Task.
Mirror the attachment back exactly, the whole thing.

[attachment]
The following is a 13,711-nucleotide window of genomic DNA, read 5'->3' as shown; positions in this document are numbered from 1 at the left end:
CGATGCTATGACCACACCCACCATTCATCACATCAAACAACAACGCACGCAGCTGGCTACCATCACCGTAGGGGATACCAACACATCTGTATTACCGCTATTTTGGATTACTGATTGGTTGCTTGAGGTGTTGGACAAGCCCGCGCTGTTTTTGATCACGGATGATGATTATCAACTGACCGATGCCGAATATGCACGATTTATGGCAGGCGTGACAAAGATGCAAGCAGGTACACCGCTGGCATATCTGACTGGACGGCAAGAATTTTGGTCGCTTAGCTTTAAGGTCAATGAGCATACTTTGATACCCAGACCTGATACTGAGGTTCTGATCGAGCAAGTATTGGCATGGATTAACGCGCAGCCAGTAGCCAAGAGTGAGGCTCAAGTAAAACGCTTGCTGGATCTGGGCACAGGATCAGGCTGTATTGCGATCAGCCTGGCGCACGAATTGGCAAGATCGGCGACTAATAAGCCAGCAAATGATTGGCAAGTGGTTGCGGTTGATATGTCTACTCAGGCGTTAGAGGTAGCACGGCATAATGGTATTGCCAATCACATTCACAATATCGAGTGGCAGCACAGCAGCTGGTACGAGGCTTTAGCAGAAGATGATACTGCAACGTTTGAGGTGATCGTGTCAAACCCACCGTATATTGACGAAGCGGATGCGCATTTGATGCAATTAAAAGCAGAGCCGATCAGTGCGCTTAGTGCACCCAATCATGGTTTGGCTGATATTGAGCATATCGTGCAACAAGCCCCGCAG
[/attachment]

The following is a 13,711-nucleotide window of genomic DNA, read 5'->3' as shown; positions in this document are numbered from 1 at the left end:
CGATGCTATGACCACACCCACCATTCATCACATCAAACAACAACGCACGCAGCTGGCTACCATCACCGTAGGGGATACCAACACATCTGTATTACCGCTATTTTGGATTACTGATTGGTTGCTTGAGGTGTTGGACAAGCCCGCGCTGTTTTTGATCACGGATGATGATTATCAACTGACCGATGCCGAATATGCACGATTTATGGCAGGCGTGACAAAGATGCAAGCAGGTACACCGCTGGCATATCTGACTGGACGGCAAGAATTTTGGTCGCTTAGCTTTAAGGTCAATGAGCATACTTTGATACCCAGACCTGATACTGAGGTTCTGATCGAGCAAGTATTGGCATGGATTAACGCGCAGCCAGTAGCCAAGAGTGAGGCTCAAGTAAAACGCTTGCTGGATCTGGGCACAGGATCAGGCTGTATTGCGATCAGCCTGGCGCACGAATTGGCAAGATCGGCGACTAATAAGCCAGCAAATGATTGGCAAGTGGTTGCGGTTGATATGTCTACTCAGGCGTTAGAGGTAGCACGGCATAATGGTATTGCCAATCACATTCACAATATCGAGTGGCAGCACAGCAGCTGGTACGAGGCTTTAGCAGAAGATGATACTGCAACGTTTGAGGTGATCGTGTCAAACCCACCGTATATTGACGAAGCGGATGCGCATTTGATGCAATTAAAAGCAGAGCCGATCAGTGCGCTTAGTGCACCCAATCATGGTTTGGCTGATATTGAGCATATCGTGCAACAAGCCCCGCAG